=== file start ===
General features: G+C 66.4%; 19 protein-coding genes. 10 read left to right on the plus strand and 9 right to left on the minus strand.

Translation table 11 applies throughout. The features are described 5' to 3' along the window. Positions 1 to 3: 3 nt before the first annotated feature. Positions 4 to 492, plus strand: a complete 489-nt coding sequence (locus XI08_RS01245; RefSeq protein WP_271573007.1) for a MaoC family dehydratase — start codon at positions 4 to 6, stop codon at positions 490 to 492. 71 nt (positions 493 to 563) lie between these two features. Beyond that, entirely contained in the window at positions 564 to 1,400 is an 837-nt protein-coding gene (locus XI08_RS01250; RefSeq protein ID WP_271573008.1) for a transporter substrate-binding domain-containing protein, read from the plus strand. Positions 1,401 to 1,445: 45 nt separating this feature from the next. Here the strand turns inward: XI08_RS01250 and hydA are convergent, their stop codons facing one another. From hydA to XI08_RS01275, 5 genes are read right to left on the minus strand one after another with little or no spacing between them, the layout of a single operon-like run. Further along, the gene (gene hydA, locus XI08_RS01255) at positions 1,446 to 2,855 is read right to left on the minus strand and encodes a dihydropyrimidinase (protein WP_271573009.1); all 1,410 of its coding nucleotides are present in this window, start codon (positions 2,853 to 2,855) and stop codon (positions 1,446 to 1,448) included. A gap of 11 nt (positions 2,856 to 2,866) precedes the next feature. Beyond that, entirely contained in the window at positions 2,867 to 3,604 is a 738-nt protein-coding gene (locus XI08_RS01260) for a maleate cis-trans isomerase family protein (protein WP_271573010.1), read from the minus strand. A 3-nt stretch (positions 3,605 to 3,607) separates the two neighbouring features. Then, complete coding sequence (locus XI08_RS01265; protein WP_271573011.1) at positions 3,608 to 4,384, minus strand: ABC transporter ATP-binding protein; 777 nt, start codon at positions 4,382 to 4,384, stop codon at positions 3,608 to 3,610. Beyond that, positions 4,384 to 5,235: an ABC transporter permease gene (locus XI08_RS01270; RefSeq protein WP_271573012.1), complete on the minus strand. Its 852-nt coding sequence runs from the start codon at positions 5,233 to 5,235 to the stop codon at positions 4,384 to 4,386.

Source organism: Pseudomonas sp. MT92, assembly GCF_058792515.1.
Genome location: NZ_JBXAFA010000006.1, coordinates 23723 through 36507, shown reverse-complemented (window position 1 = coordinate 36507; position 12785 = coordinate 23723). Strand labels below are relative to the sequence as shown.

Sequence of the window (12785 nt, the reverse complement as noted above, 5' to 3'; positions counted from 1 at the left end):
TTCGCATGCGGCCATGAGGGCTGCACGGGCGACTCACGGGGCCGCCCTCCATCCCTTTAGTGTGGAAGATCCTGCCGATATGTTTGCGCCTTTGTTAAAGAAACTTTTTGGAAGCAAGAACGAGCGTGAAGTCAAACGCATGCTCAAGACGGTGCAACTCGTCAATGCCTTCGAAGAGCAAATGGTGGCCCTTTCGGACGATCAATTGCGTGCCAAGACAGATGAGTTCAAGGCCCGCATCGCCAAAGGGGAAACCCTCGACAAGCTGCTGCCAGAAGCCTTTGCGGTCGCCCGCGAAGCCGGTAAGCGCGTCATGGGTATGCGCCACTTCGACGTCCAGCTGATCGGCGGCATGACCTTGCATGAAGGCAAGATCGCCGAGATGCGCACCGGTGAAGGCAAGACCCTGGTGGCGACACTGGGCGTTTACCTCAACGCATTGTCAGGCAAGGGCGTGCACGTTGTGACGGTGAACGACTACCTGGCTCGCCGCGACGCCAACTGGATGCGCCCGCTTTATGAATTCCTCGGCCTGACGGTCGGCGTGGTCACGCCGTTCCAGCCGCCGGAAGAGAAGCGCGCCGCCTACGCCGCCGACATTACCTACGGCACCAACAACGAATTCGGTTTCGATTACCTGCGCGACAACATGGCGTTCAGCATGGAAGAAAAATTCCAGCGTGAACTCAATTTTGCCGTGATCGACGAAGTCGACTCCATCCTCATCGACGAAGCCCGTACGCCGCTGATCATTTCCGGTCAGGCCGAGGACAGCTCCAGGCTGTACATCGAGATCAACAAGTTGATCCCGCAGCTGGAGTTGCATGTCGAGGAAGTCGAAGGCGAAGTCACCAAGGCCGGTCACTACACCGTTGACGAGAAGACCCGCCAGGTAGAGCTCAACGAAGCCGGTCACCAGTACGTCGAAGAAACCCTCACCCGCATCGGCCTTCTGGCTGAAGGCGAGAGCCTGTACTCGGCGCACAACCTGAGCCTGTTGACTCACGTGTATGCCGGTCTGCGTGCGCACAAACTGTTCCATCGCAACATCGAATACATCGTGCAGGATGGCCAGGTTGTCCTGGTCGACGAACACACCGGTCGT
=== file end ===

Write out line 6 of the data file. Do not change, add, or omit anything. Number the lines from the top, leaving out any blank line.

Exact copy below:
TTCGCATGCGGCCATGAGGGCTGCACGGGCGACTCACGGGGCCGCCCTCCATCCCTTTAGTGTGGAAGATCCTGCCGATATGTTTGCGCCTTTGTTAAAGAAACTTTTTGGAAGCAAGAACGAGCGTGAAGTCAAACGCATGCTCAAGACGGTGCAACTCGTCAATGCCTTCGAAGAGCAAATGGTGGCCCTTTCGGACGATCAATTGCGTGCCAAGACAGATGAGTTCAAGGCCCGCATCGCCAAAGGGGAAACCCTCGACAAGCTGCTGCCAGAAGCCTTTGCGGTCGCCCGCGAAGCCGGTAAGCGCGTCATGGGTATGCGCCACTTCGACGTCCAGCTGATCGGCGGCATGACCTTGCATGAAGGCAAGATCGCCGAGATGCGCACCGGTGAAGGCAAGACCCTGGTGGCGACACTGGGCGTTTACCTCAACGCATTGTCAGGCAAGGGCGTGCACGTTGTGACGGTGAACGACTACCTGGCTCGCCGCGACGCCAACTGGATGCGCCCGCTTTATGAATTCCTCGGCCTGACGGTCGGCGTGGTCACGCCGTTCCAGCCGCCGGAAGAGAAGCGCGCCGCCTACGCCGCCGACATTACCTACGGCACCAACAACGAATTCGGTTTCGATTACCTGCGCGACAACATGGCGTTCAGCATGGAAGAAAAATTCCAGCGTGAACTCAATTTTGCCGTGATCGACGAAGTCGACTCCATCCTCATCGACGAAGCCCGTACGCCGCTGATCATTTCCGGTCAGGCCGAGGACAGCTCCAGGCTGTACATCGAGATCAACAAGTTGATCCCGCAGCTGGAGTTGCATGTCGAGGAAGTCGAAGGCGAAGTCACCAAGGCCGGTCACTACACCGTTGACGAGAAGACCCGCCAGGTAGAGCTCAACGAAGCCGGTCACCAGTACGTCGAAGAAACCCTCACCCGCATCGGCCTTCTGGCTGAAGGCGAGAGCCTGTACTCGGCGCACAACCTGAGCCTGTTGACTCACGTGTATGCCGGTCTGCGTGCGCACAAACTGTTCCATCGCAACATCGAATACATCGTGCAGGATGGCCAGGTTGTCCTGGTCGACGAACACACCGGTCGT